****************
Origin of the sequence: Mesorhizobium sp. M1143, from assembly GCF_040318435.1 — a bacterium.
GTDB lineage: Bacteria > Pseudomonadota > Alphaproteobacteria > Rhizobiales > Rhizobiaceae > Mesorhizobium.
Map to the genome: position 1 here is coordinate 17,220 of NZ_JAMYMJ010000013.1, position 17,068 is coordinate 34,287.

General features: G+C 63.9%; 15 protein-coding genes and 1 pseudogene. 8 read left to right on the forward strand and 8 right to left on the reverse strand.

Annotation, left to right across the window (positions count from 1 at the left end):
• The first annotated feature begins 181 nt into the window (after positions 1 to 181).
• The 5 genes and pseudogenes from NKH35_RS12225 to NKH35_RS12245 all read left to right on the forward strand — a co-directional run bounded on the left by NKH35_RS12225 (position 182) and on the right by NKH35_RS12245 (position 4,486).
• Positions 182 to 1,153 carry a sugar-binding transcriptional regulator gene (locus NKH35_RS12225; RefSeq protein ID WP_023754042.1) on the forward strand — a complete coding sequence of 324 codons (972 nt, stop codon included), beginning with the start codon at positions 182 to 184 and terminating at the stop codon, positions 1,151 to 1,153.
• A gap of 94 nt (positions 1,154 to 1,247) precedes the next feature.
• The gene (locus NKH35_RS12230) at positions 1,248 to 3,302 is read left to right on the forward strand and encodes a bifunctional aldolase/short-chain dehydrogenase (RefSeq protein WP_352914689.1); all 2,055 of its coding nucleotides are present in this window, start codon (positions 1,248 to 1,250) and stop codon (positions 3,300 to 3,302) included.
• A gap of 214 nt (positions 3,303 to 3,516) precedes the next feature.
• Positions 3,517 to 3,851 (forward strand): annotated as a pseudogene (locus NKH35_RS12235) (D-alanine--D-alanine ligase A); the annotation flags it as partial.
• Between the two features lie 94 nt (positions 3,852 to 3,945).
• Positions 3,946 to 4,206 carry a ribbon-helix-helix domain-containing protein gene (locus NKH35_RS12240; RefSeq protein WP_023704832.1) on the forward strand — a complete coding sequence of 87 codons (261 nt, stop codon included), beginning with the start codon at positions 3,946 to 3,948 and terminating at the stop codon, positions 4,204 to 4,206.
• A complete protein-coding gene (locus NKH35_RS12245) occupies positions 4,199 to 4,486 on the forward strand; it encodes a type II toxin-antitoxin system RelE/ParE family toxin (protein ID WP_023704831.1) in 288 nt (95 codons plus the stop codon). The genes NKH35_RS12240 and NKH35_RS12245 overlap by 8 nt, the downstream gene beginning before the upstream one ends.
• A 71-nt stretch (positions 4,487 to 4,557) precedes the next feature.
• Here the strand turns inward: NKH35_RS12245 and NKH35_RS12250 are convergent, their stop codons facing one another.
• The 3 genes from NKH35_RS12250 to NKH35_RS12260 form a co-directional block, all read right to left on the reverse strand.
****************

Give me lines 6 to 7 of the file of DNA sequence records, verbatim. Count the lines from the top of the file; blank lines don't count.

• The first annotated feature begins 181 nt into the window (after positions 1 to 181).
• The 5 genes and pseudogenes from NKH35_RS12225 to NKH35_RS12245 all read left to right on the forward strand — a co-directional run bounded on the left by NKH35_RS12225 (position 182) and on the right by NKH35_RS12245 (position 4,486).